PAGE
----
At this Hilton, the lobby has free Wi-Fi without having to sign in as a guest of the hotel. Of course, there’s always tethering to your phone, but I prefer the Wi-Fi when I can find it.

What I appreciate most about this location is the atmosphere. I feel more professional, likely because people are walking around in suits and the furnishings are nice. This is where I do my best planning and strategizing. At least once a quarter I head over here to set goals and reflect upon how business has been over the past 3 months (see also:  Setting Freelance Goals with a Personal Retreat).

During the warmer months, I usually head here a little more often as there is also a nice outdoor seating area that is also usually vacant.

Working from the Gym or Community Center

Photo Credit: relexa hotels

For several years I was a member of  Lifetime Fitness, a nationwide fitness club that is full of marble and other fancy trimmings. In addition to posh surroundings, they have a smoothie bar inside with free Wi-Fi. At first glance this seems like a million other places that I could choose to go with two exceptions:

  1. My children can play in the Child Center for free with my membership.
  2. I really have no excuse not to exercise while I’m there.

Once you cut down on drive-time as a remote worker, you can accomplish quite a bit throughout the day, and if one of those days involves working from a fitness club, then you can gain money and muscle in the same locale.

I mentioned that I was a member of Lifetime…but honestly the fees just kept going higher so I had to explore other options. Right now I am a member of my local community center, which has a gym, childcare, and plenty of tables and chairs throughout for setting up work for a few hours.

This is another location with surprisingly fast Wi-Fi (you never know where you’re going to get lucky with that stuff). The other benefit of a community center is that you actually run into your neighbors and acquaintances around town.

Again, the biggest benefit of this work location is that you are near the gym so you can fit in a workout while saving time on driving around town.

Putting it all Together: Location-based Time Blocking

Perhaps you are like me and you are excited about each of these strange work locations and the variety they bring. Perhaps you are reading this and thinking, “What does this guy have against Starbucks?”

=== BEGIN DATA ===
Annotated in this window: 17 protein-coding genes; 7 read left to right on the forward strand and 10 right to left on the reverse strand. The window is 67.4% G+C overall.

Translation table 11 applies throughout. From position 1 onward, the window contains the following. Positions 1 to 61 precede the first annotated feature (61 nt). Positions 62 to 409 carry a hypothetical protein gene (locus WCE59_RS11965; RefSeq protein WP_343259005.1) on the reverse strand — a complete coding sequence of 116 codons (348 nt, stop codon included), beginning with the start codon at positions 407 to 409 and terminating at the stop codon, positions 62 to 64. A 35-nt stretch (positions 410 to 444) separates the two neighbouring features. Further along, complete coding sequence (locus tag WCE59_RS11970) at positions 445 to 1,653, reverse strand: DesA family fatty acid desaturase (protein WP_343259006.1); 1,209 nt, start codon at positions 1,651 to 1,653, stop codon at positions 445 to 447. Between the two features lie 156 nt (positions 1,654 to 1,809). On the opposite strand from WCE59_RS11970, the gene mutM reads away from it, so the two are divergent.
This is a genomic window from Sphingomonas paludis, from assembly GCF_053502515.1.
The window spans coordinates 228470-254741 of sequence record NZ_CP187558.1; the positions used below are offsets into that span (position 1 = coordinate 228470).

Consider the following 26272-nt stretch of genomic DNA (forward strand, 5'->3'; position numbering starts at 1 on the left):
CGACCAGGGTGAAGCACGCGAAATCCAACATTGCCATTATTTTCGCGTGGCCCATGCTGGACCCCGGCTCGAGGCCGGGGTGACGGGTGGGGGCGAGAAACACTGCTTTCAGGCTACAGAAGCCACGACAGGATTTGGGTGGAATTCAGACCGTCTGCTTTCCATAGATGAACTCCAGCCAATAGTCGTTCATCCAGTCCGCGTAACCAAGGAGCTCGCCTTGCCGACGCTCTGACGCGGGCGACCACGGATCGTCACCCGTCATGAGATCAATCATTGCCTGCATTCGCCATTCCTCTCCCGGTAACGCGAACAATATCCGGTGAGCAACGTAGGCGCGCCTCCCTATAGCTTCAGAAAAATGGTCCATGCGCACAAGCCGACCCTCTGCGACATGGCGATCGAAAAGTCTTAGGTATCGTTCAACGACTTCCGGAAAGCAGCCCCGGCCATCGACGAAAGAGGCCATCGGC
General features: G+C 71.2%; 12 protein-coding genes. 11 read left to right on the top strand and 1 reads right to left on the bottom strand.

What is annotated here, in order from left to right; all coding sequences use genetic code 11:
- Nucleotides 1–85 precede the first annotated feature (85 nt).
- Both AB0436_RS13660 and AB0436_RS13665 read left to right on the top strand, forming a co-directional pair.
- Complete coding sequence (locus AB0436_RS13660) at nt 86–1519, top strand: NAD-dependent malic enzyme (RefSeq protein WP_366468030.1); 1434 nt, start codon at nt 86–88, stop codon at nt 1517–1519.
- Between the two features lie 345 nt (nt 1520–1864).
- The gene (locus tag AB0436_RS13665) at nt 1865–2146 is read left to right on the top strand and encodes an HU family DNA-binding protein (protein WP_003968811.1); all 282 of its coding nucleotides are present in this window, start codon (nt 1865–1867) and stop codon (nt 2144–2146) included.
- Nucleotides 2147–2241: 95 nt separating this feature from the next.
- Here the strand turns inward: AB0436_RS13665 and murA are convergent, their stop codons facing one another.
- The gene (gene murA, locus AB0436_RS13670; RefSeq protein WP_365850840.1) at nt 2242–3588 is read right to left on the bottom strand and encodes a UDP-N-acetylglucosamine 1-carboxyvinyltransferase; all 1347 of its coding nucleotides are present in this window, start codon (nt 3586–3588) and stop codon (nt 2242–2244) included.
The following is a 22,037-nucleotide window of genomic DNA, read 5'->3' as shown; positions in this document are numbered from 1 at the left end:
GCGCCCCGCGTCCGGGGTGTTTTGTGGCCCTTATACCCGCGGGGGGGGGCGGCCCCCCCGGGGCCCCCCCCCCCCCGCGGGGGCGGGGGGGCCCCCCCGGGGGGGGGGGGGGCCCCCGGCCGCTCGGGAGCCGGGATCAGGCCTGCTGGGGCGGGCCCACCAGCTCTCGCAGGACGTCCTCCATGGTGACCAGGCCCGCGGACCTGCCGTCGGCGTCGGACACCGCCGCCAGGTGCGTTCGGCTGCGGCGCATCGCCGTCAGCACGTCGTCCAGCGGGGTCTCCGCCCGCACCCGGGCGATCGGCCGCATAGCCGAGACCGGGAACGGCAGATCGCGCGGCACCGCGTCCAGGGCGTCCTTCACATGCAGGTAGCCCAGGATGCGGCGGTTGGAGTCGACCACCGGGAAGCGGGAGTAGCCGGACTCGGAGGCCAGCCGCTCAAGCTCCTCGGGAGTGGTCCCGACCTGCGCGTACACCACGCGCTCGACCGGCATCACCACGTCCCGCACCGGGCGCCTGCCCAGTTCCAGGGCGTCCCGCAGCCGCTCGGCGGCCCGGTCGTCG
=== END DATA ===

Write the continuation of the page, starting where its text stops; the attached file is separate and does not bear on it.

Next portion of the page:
The reason why I like to have an arsenal of places to work from is because I like to divide my day up into 2-hour chunks. Switching locations between these chunks is a perfect way to give your mind a break, and self-impose a deadline for particular tasks. For example, my schedule for today looks like the following:

  • 9:00a - 11:00a (Whole Foods Cafe) Tackle existing Harpoon issues assigned to me
  • 11:30a - 1:30p (Hilton Lobby) Finish writing blog post on remote working
  • 1:30p - 2:30p Lunch/Errands
  • 2:30p - 4:30p (Home Office) Build JavaScript widget for client
  • 4:30p Final email check, tidy desk, write out plan for tomorrow

As I wrap up this post, I’m sitting at…you guessed it…a Hilton lobby. This particular flow works for me because of where these places are located. Whole Foods is down the street from the Hilton, which is near the Costco where I had to run an errand during the lunch hour. Other commercial centers around town have other locations that I like to hop between without having to drive too far between places.

The most important thing to remember when implementing the time-blocking strategy is to ensure that you set a realistic, achievable goal for that time, knowing you only have 2 hours to do it. I find that personally I get a lot more done when I have a relatively short time to do it. In contrast, if you told me I had 6 hours to accomplish a particular task, I might waste that first hour responding to emails, reading the news, and online shopping. Planning your freelance day like this also helps you to  prevent freelance burnout. My days are always more enjoyable and productive when I have a plan, usually made the night before.

How About You?

What do you do for working remotely? Do you hang out at the same place typically? What do you like about it? Do you have another weird place that you like to work? Hit us up on Twitter: @harpoonapp